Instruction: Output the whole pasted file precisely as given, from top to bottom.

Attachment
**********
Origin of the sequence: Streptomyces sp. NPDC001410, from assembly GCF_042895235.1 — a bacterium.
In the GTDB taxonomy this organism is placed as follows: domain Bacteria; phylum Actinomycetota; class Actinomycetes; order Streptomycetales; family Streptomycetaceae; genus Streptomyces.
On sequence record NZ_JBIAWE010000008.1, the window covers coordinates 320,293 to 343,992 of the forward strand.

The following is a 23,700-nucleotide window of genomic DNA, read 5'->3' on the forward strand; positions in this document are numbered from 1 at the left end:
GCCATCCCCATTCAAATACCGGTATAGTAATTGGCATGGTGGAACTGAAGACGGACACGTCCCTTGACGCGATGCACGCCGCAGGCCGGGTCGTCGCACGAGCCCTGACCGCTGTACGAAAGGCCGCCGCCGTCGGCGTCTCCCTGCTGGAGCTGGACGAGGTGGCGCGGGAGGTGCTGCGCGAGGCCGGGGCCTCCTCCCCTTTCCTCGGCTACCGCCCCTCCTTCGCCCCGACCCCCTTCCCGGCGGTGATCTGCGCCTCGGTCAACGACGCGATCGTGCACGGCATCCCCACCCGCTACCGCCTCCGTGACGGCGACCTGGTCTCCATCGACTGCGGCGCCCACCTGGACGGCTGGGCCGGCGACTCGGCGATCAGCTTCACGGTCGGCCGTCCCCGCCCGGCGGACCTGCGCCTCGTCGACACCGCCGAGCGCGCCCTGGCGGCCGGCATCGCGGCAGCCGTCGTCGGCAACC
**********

Origin of the sequence: Streptomyces sp. NPDC001410, from assembly GCF_042895235.1 — a bacterium.
In the GTDB taxonomy this organism is placed as follows: domain Bacteria; phylum Actinomycetota; class Actinomycetes; order Streptomycetales; family Streptomycetaceae; genus Streptomyces.
On sequence record NZ_JBIAWE010000008.1, the window covers coordinates 320,293 to 343,992 of the forward strand.

The following is a 23,700-nucleotide window of genomic DNA, read 5'->3' on the forward strand; positions in this document are numbered from 1 at the left end:
GCCATCCCCATTCAAATACCGGTATAGTAATTGGCATGGTGGAACTGAAGACGGACACGTCCCTTGACGCGATGCACGCCGCAGGCCGGGTCGTCGCACGAGCCCTGACCGCTGTACGAAAGGCCGCCGCCGTCGGCGTCTCCCTGCTGGAGCTGGACGAGGTGGCGCGGGAGGTGCTGCGCGAGGCCGGGGCCTCCTCCCCTTTCCTCGGCTACCGCCCCTCCTTCGCCCCGACCCCCTTCCCGGCGGTGATCTGCGCCTCGGTCAACGACGCGATCGTGCACGGCATCCCCACCCGCTACCGCCTCCGTGACGGCGACCTGGTCTCCATCGACTGCGGCGCCCACCTGGACGGCTGGGCCGGCGACTCGGCGATCAGCTTCACGGTCGGCCGTCCCCGCCCGGCGGACCTGCGCCTCGTCGACACCGCCGAGCGCGCCCTGGCGGCCGGCATCGCGGCAGCCGTCGTCGGCAACC